Craftsman carried on cart
PUBLISHED: 13:19 11 January 2007 | UPDATED: 10:05 31 May 2010
THE body of former West Wratting resident Ken Donaldson was taken to his funeral on the 19th century bier he lovingly restored a decade ago on Saturday. Mr Donaldson, 70, was a trained cabinetmaker and requested in his will that his four nephews pull the
THE body of former West Wratting resident Ken Donaldson was taken to his funeral on the 19th century bier he lovingly restored a decade ago on Saturday.
Mr Donaldson, 70, was a trained cabinetmaker and requested in his will that his four nephews pull the wheeled contraption to St Andrew's Church in the village, where his wife Sybil, who died in 1979, is buried.
Daughter Christina Prescott-Walker said: "My father moved to West Wratting in 1974 from Somerset and was very involved in the life of the village until he moved in the mid-1990s, first to Stretham and latterly to Linton in 2000.
"He was very fond of West Wratting church and for many years he looked after the mowing and maintenance of the churchyard."
Mr Donaldson, who died after suffering a heart attack on December 22, discovered the antique bier, which has not been used for half a century, in the late 1970s rotting in a collapsed shed next to the 14th century church.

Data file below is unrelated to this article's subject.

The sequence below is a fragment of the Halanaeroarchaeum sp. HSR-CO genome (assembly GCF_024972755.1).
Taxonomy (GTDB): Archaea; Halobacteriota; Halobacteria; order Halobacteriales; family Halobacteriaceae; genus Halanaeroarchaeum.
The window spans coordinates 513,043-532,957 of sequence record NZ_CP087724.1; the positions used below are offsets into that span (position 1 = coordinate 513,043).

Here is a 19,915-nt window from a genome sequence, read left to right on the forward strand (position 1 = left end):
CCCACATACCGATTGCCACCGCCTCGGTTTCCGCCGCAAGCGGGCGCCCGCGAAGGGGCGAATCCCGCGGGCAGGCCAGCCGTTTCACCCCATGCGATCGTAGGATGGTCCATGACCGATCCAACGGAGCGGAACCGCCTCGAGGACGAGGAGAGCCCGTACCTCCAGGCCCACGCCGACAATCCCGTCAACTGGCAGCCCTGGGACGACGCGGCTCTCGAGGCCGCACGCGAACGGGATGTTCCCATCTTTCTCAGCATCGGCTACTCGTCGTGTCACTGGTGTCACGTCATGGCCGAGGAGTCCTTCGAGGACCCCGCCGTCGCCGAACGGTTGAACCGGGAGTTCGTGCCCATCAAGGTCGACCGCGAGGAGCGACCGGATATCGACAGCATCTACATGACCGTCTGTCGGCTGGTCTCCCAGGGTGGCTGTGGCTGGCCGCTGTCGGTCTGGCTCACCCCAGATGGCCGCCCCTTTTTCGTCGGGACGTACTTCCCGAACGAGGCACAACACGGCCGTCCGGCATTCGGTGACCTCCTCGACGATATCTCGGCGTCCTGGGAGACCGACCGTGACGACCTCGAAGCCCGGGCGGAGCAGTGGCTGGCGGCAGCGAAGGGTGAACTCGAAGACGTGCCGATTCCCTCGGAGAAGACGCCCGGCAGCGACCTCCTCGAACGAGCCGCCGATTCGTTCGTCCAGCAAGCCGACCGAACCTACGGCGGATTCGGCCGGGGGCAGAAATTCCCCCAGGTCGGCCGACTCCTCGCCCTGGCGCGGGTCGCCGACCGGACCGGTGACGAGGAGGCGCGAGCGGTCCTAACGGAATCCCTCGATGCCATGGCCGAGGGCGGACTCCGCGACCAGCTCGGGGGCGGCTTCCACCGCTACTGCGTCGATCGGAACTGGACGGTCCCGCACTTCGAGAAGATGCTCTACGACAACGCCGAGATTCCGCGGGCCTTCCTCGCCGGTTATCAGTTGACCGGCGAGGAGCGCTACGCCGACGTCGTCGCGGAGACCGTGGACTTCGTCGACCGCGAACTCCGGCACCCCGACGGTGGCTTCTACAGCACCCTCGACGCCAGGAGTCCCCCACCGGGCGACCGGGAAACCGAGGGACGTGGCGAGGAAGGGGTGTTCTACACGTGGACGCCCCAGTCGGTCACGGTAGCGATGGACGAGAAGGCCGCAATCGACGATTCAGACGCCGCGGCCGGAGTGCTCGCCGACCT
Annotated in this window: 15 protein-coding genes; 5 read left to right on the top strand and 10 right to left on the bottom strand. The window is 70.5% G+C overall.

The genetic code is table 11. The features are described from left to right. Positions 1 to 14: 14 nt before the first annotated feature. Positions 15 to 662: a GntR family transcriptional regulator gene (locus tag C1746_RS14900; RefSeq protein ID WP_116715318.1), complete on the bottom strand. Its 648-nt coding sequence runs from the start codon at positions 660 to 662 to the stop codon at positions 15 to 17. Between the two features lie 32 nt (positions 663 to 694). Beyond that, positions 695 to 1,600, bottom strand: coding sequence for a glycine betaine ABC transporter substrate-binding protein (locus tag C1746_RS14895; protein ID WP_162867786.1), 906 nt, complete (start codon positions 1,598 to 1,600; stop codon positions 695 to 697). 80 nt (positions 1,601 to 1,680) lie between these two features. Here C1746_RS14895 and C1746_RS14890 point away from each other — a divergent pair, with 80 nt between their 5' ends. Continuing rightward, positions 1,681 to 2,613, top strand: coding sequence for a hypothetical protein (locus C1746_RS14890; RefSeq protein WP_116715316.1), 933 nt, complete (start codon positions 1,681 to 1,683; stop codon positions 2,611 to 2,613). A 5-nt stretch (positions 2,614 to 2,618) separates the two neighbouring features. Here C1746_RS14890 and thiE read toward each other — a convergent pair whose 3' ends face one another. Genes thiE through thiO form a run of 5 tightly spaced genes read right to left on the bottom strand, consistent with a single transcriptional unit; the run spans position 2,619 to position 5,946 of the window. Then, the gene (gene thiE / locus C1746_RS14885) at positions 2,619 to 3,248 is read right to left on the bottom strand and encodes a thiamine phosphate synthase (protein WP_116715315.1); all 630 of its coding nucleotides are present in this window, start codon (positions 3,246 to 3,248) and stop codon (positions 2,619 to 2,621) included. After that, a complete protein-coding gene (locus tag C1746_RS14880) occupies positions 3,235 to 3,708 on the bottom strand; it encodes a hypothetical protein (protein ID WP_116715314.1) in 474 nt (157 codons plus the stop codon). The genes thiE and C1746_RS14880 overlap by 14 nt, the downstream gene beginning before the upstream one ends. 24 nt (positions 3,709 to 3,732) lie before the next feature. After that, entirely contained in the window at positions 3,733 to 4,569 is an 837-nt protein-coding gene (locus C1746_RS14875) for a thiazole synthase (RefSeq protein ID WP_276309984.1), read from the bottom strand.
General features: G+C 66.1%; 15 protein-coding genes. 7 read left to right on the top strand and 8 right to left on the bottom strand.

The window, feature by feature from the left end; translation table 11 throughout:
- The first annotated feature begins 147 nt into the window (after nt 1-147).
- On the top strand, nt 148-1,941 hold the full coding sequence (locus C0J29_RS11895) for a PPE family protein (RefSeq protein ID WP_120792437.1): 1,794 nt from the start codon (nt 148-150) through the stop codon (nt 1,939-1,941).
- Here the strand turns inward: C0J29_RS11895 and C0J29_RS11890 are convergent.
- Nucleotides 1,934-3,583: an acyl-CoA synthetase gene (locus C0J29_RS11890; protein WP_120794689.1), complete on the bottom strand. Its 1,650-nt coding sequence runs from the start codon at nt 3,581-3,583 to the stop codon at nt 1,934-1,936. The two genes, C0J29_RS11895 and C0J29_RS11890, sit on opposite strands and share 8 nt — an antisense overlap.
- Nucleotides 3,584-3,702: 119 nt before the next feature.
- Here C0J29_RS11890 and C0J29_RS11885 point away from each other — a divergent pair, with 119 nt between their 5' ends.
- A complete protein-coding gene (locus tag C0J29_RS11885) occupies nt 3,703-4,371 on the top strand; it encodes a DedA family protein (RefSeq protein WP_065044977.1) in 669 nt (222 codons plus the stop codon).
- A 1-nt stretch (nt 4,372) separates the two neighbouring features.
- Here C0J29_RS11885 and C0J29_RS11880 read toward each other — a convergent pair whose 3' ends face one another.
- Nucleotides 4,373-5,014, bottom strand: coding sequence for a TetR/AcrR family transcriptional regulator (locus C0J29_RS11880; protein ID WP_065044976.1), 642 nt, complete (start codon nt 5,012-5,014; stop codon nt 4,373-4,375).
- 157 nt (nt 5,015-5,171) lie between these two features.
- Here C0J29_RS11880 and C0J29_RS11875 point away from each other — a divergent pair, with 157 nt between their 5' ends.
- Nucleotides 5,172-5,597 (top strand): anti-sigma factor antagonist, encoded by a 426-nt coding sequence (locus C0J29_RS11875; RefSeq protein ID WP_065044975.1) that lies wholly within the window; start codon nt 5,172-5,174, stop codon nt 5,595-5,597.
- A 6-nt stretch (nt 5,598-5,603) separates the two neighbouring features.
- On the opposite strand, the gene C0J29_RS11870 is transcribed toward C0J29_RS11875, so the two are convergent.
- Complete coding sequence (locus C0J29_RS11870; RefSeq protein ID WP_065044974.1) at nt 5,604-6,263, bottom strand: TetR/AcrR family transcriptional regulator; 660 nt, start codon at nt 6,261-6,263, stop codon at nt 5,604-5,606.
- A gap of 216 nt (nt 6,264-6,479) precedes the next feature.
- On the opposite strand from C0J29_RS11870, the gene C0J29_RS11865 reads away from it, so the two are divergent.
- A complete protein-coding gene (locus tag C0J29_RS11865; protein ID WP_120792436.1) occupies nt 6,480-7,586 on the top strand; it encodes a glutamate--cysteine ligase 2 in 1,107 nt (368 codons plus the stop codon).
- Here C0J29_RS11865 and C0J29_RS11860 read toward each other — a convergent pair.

Many village churches used wheeled biers to take coffins from homes to the church in the 18th and 19th centuries, but very few survive to this day.
"My father was operations director of the now defunct Ely furniture firm Dinette until his retirement 10 years ago, and the restoration of the bier was an opportunity for him to practice his long disused cabinet making skills," said Mrs Prescott-Walker.
"He replaced the wood frame and the leather straps and restored the wheels and other metalwork.
"Several years ago he decided that when the time came he wanted to make sure the bier was put to good use, hence the stipulation in his will."
The bier, which has resided in the nave of the church for the last decade, was brought to the West Wratting sign at the top of Honey Hill and the coffin pulled along to the church by nephews Trevor and Paul Donaldson and Kevin and Colin Cousins.
Mr Donaldson's son, Gary, supervised the transport.
Mourners gathered outside the church and followed the bier up the church path to the porch where the coffin was taken off and carried inside by pallbearers.
Mr Donaldson's will also stated that his nephews would be rewarded for helping pull the bier to the church.
"As a final twist, the will stipulates that each of his four nephews will receive a small legacy for their funeral duties," said Mrs Prescott-Walker.
"The sum of money was to be increased in the event of rain and doubled in the event of snow!
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